It’s only been a few weeks since I changed the course of my life, once again. I feel like I had taken baby steps before; changing cities, countries, projects, jobs (always within the same branch though), even companions. I’ll admit I even broke up with a man I still loved at the time in order to leave. As if changing countries would allow me to breathe better air. Which it did, but only to a certain extent, and indirectly.
The most drastic change occurred when I decided to leave the law, one short week after being admitted to the Quebec bar. After 5 years of working like a dog, the minute I became a lawyer, I felt adrift. I still enjoy thinking about the law; I like solving complex problems, trying to envision every possible scenario, hunting for answers. I feel that my lawyer friends who love what they do do have a purpose and a utility. And for some reason, I sensed that I could never have the same impact they did if I kept on being a lawyer. But why? I wasn’t a bad jurist, I just felt I might become one.
So I wondered: do you need a passion in order to matter, to make a positive difference in your field?
Some people define themselves by their achievements outside of work; family, volunteer work, a novel hidden under a mattress, some photography contracts… That may compensate for a job that you’re not passionate about, but simply good at. Work then supports one’s passions. I often see it as such too, and that’s how I envisioned law: as fuel for travels.
But, to be brutally honest, what I do outside of work, although it will bring me contentment, does not define me or bring me a long-lasting sense of purpose. I used to “get a fix” of what I really cared about while I was working: devouring the news, read a book just for me, just for the heck of reading what I pleased, and burn my brains with series.
I don’t think I could write a good novel if my life depended on it. I don’t have a family of my own to care for. And I don’t think my travelling could make a change in someone’s life, other than my own. Some travel bloggers are brilliant at making their experience useful to others, at making perfect strangers relate powerfully to their reality. I’m not there yet.
I define myself by what I do. Is it because I don’t have anything else? Maybe so. But working hard has always been a source of gratification; one may see it as shallow, but I’m competitive, I guess. Not necessarily against others, but against myself, mostly. I saw no point in doing something I wasn’t good enough at to feel proud of my achievements and keep improving, but also to bring something to someone else. I need a goal and a challenge.
So how could I matter at what I did if I was always questioning?
Law is not a place for second-guessing. A lawyer can have doubts about his or her choice of profession but once the machine is launched, there is rarely space for doubt. If I was to be a lawyer, I wanted to be a great one. I found this goal to be impossible to reconcile with my constant questioning. I wasn’t hungry for more; I was hungry for something different.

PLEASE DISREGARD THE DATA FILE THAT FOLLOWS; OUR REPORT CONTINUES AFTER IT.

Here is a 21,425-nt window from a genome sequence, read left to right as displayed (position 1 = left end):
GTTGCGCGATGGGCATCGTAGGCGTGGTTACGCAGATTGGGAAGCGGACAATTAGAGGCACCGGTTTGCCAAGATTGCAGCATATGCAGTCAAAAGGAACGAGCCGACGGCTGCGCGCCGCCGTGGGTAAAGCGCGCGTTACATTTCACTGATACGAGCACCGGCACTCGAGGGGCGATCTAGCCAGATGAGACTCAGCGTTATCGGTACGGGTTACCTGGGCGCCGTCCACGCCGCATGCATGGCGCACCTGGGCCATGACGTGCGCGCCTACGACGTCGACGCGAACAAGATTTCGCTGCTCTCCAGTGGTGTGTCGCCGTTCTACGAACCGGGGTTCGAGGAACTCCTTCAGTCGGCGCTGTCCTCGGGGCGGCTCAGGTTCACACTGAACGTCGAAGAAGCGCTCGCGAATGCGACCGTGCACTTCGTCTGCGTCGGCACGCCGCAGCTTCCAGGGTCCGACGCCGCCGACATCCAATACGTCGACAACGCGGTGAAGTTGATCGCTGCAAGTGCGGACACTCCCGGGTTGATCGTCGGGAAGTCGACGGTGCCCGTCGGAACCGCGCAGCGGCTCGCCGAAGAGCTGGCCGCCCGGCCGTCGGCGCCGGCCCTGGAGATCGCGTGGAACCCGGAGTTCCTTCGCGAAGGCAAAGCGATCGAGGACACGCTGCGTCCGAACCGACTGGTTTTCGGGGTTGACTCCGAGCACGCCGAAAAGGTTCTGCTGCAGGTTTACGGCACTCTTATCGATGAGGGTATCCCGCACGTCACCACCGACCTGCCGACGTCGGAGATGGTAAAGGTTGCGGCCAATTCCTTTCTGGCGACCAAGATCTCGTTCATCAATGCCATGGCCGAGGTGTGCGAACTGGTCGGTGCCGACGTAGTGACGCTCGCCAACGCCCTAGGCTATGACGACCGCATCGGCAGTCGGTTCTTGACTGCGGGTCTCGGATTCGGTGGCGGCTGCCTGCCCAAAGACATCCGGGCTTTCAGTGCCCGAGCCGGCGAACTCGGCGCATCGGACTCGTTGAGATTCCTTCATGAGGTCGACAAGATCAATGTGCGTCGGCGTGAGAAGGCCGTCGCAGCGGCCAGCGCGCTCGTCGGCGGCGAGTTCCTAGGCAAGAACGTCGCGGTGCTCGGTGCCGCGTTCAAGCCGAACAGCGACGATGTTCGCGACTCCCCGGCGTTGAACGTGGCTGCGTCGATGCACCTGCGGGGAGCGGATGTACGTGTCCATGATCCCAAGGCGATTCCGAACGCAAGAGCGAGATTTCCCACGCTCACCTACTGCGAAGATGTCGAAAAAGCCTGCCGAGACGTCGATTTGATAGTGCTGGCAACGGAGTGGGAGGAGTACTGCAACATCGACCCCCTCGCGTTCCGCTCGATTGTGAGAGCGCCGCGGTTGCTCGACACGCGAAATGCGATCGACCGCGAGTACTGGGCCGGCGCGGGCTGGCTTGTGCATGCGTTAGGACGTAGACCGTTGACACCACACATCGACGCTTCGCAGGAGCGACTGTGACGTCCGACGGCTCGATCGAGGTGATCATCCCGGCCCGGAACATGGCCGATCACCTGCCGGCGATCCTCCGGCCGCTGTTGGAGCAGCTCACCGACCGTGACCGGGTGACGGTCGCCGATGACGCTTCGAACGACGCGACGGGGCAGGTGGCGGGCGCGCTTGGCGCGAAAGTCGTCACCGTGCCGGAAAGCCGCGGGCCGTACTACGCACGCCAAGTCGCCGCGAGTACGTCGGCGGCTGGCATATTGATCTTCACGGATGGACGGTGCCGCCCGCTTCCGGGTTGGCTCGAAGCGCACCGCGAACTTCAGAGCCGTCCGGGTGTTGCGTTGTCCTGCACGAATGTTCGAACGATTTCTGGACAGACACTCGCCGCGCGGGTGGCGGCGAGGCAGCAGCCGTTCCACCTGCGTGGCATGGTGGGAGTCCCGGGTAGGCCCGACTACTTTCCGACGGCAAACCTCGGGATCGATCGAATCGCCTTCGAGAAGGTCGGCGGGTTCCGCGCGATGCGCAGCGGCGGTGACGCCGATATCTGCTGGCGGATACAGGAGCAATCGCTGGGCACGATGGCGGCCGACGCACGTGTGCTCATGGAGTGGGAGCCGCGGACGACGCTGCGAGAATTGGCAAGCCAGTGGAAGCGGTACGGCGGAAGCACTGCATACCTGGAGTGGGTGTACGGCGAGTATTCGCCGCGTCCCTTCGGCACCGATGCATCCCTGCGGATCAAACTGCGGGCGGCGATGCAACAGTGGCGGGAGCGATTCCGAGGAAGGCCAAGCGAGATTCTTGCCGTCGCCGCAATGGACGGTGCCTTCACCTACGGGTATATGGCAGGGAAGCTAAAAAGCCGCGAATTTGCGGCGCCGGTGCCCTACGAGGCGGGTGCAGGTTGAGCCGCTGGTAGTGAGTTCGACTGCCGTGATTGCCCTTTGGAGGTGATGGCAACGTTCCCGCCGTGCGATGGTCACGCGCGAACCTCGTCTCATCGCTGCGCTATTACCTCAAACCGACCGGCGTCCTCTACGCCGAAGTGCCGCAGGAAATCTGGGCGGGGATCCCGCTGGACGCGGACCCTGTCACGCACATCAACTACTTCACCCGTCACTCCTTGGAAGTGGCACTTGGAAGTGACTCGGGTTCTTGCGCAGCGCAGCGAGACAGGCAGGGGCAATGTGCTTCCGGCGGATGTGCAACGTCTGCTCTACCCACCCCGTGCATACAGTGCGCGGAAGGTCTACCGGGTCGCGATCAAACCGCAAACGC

I feel that travel has helped me make that distinction; in Montreal, I couldn’t see my city and discover it when all I wanted was to be away. I couldn’t fully appreciate my life here when all I craved was change. Thus the travelling; not experiencing something more, but something different. Why did I want change mattered little at the time; I’d just do it. Change. Trial and error. Granted, knowing the reasons behind a craving for a change may orient you towards said change; but in the end, all that thinking had become paralyzing for me. Sometimes, the answers to one’s questions are bigger than what one is ready to acknowledge. I felt that acting upon them may just make me lose all my bearings and scare me off a change that could be beneficial. So I went progressively and saved the biggest decisions for last. I ended up making them, but without losing myself in the process. So I think, anyway.
Travel has also forced me to do a recap. Every voyage is a little ending in itself. A different chapter that needs a conclusion. Travellers have to think about where they have gone and where they are in order to know where they want to go. While I was abroad, I had to think: what had I achieved up to now? What did I want to achieve next? I also lost people while I was away. I lost people because I was away. The expression “life is too short” no longer was a distant truth but a tangible wake-up call. Therefore, it begged the question; how did I want to matter in the limited time awarded to me?
The only answer that came to mind was to find a job I was really passionate about. Easier said than done. But if I couldn’t define myself outside of work, how else was I to lead a purposeful life? So I took some time off. By doing so, I was no longer trying to numb my brain, but rather did what I instinctively loved. I had the luxury of having time on my hands and a personality that does not tolerate idleness. I didn’t see it as a path to a new career at the time. I just did what I enjoyed: writing and photography. The job came as a result of this. Did I get lucky? Certainly. But had I not taken some time for myself, to the point of being fed up with myself, nothing would have happened.
So do I matter by doing what I do now? I don’t know yet. But advertising certainly brought me a challenge, a sense of belonging and, at last, some peace and quiet in my mind. Trying not only to think, but to think creatively, to think differently, keeps my mind busy in a way that became productive, rather than anxiety-ridden. That constant flow of thoughts that would at times poison my existence seem to have been channeled by my new creative job. It may change, but for now, that new way of pushing my limits has brought me a certain serenity. For once, I am hungry for more.